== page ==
This question was asked by a friend of mine who is a little concerned about my latest undertaking.  The answer is, “No”.  During processing, the crickets are baked.  This sterilizes them and completely dries them out.  They are then milled into a “flour” which is used in the bar.  There are no antennae or legs (as mentioned above).

Where can I buy Chapul Cricket Bars?

Chapul bars can be purchased at select retailers nationwide (see store locator page) or ordered through their online store.  They were featured on Shark Tank on March 21, 2014.

You may also enjoy our Herbs and Wildcrafting page, including the post Eating Bugs – Free Food from Your Backyard. We also feature other environmentally sensible product reviews and ideas on our Green Home page.

If you’re  a little more daring and want to use whole bugs, check out the references below:

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  1. Cynthia T says

    I would like to try the Thai bar. In my botany class we did a potluck as our final project that had to include something from all of the kingdoms. My lab partner made chocolate covered grasshoppers. I wasn’t brave enough to try it then but John the Baptist ate locusts in the Bible. It’s not like it’s unheard of. The Chaco sounds tasty but I can’t eat oats and I love Thai food so I think my kids and I would like that one.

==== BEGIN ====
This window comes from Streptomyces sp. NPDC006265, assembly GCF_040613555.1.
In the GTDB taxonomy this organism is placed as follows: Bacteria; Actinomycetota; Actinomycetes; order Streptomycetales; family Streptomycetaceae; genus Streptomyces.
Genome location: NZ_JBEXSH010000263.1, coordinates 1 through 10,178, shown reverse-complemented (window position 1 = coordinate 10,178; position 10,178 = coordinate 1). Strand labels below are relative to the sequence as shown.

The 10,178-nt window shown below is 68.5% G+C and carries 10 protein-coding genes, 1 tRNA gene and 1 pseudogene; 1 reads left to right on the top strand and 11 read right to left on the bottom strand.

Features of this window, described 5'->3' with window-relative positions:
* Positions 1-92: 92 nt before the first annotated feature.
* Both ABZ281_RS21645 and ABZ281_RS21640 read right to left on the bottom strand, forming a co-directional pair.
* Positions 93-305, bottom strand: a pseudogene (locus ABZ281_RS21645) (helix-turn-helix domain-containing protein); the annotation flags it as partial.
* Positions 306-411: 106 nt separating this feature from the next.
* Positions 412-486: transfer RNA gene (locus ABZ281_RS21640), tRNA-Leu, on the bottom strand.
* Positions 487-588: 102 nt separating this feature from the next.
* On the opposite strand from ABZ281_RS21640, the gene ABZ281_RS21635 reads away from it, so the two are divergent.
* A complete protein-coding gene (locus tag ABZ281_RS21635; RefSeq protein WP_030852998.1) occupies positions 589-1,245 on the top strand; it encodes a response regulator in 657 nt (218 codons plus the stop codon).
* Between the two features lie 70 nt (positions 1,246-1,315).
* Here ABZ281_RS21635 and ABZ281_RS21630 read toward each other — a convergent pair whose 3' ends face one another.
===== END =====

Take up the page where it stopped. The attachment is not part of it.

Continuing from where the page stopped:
2. Ette Ferris says

    When I was young, I tried chocolate covered grasshoppers. They tasted like chocolate covered popcorn! So, I’d give the chocolate peanut butter one a try! Why not!

  3. Shannon Haubrich says

    This sounds interesting. I would love to try either flavor. I am always looking for alternatives to add to my food stock.

  4. April says

    I have been interested in the milling process of bugs for protein. The chocolate peanut combo sounds tasty. A free taste test would be awesome!

  5. veronica says

    I would love to try the chocolate ones. My kids always tell me they want to eat bugs, but they are too pricey to but for all of them. It would be nice to be able to let them have one of these.

  6. Cheryl says

    Hmmm, I’d like to try both! But if I have to choose, the one with ginger and lime, because I don’t think I’ve ever had a powerbar with ginger. Or crickets. 😀

  7. Ellen B says

    if i can mix and match, that would be great…but otherwise, i would love to try the choco ones…Who doesn’t love choco? 😀

  8. says

    We raise worms, mealworms, and wax worms and have tasted all three. Bugs are a sustainable protein frontier! I think this product is great for bridging the gab between “repulsive” and “possible” for lots of people. I would love to try them!

  9. Melissa says

    Either one sounds like they could be an eye-opening experience! It really sounds like a painless way to be introduced to the insects-as-food idea. Thanks for the chance!

  10. Marie says

    Both flavors sound interesting, but if I had to choose it would be Chaco! I’ve always wondered how efficient raising insects as a protein source would really be…

  11. Rob says

    I would love to try the thai bar. I love thai food, so why wouldn’t I love this?